Channel 9 out of simple materials you probably have laying around. I can
    talk you through it. (I wrote the description for making a Channel 2
    antenna for a fellow in the rec.radio.amateur.antenna newsgroup about two
    weeks ago.) If you have no time for such projects, you can buy a
    single-channel yagi. Wade makes some.
    http://www.wade-antenna.com/Wade/Yagi.htm as does Blonder Tongue. They are
    not cheap.

    In general, the Yagi characteristically has moderate forward gain and good
    side rejection. (The 4228 has better rear rejection than the Yagi, based on
    the graphs at http://www.hdtvprimer.com/ANTENNAS/cm4228.html and
    http://www.hdtvprimer.com/ANTENNAS/w1713.html



  8. #8
    UCLAN
    Gast

    Re: RCA Antenna Guide

    Sal M. Onella wrote:

    > Tell me, how well do you get analog channel 9 now? That's an indication.


    Unknown. I've only used the 4228 in conjunction with the "Add Digital
    Channels" function of my TV. I might give the analog test a try next
    time I have a few minutes to kill.

    > Lastly, it is not difficult to fabricate a very effective Yagi antenna for
    > Channel 9 out of simple materials you probably have laying around. I can
    > talk you through it. (I wrote the description for making a Channel 2
    > antenna for a fellow in the rec.radio.amateur.antenna newsgroup about two
    > weeks ago.) If you have no time for such projects, you can buy a
    > single-channel yagi. Wade makes some.
    > http://www.wade-antenna.com/Wade/Yagi.htm as does Blonder Tongue. They are
    > not cheap.
    >
    > In general, the Yagi characteristically has moderate forward gain and good
    > side rejection. (The 4228 has better rear rejection than the Yagi, based on
    > the graphs at http://www.hdtvprimer.com/ANTENNAS/cm4228.html and
    > http://www.hdtvprimer.com/ANTENNAS/w1713.html


    The problem with a Yagi is its length/depth. The CM4228 is only 6" long/deep,
    while a Yagi would be at least 3' long/deep. Since this antenna is INSIDE in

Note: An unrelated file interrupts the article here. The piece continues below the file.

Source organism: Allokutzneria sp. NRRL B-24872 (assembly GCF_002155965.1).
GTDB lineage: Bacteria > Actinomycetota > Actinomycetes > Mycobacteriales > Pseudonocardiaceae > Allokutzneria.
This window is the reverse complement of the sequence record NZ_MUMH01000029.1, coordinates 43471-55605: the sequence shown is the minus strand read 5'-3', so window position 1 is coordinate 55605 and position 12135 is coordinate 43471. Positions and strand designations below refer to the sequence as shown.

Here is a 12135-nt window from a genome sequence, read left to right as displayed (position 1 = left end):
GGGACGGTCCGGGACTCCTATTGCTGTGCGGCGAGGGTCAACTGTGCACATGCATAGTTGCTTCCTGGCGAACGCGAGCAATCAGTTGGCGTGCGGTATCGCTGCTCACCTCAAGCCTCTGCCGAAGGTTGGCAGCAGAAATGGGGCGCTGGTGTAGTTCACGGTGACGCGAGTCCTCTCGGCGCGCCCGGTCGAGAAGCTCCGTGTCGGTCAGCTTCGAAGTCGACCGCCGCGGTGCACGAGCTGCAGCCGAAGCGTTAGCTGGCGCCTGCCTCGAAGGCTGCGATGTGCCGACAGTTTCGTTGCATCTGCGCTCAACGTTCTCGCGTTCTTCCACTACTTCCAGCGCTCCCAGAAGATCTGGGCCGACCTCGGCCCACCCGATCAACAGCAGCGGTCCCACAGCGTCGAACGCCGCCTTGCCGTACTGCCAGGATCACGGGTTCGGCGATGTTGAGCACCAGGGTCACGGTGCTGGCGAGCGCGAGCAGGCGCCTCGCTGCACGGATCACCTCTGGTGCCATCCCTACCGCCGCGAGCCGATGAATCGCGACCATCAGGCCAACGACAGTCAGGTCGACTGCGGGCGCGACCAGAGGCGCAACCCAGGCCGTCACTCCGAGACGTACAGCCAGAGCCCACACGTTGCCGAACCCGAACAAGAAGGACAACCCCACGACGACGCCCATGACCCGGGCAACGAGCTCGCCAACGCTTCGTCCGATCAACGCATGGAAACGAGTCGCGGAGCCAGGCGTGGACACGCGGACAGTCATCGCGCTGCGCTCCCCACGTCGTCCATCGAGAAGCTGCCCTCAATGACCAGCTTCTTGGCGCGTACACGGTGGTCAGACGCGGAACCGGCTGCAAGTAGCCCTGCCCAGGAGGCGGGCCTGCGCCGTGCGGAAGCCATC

a window, this is important.

    I see, BTW, that the CW4228 has been replaced by the CW4228HD (with supposedly
    better upper VHF performance.

  9. #9
    Sal M. Onella
    Gast

    Re: RCA Antenna Guide


    "UCLAN" <nomail@thanks.org> wrote in message
    news:B3vDk.367$uo6.170@newsfe04.iad...

    < snip >

    > The problem with a Yagi is its length/depth. The CM4228 is only 6"

    long/deep,
    > while a Yagi would be at least 3' long/deep. Since this antenna is INSIDE

    in
    > a window, this is important.


    Oops. I didn't assume that the aforementioned window location was "It" for
    your OTA antenna. Sorry. You must not have outside access for antennas,
    either. A channel 9 Yagi would be even longer than 3 feet for appreciable
    gain. Can you get to an attic location? VHF goes through most roofs
    decently.
    >
    > I see, BTW, that the CW4228 has been replaced by the CW4228HD (with

    supposedly
    > better upper VHF performance.


    Thanks. I'd like to take a look at that.



  10. #10
    UCLAN
    Gast

    Re: RCA Antenna Guide

    Sal M. Onella wrote:

    > Oops. I didn't assume that the aforementioned window location was "It" for
    > your OTA antenna. Sorry. You must not have outside access for antennas,
    > either. A channel 9 Yagi would be even longer than 3 feet for appreciable
    > gain. Can you get to an attic location? VHF goes through most roofs
    > decently.


    I can get by with under 3' for 2.5 dB gain. I had a remodel done, and the
    morons sealed off my attic access. Haven't gotten around to re-establishing
    it yet. I have a big roof, but didn't want to hassle with masts, guy wires,
    long cable runs, etc. We'll see what happens in February.

  11. #11
    Sal M. Onella
    Gast

    Re: RCA Antenna Guide


    "UCLAN" <nomail@thanks.org> wrote in message
    news:ACPDk.3873$NL4.3328@newsfe04.iad...
    > Sal M. Onella wrote:
    >
    > > Oops. I didn't assume that the aforementioned window location was "It"

    for
    > > your OTA antenna. Sorry. You must not have outside access for

    antennas,
    > > either. A channel 9 Yagi would be even longer than 3 feet for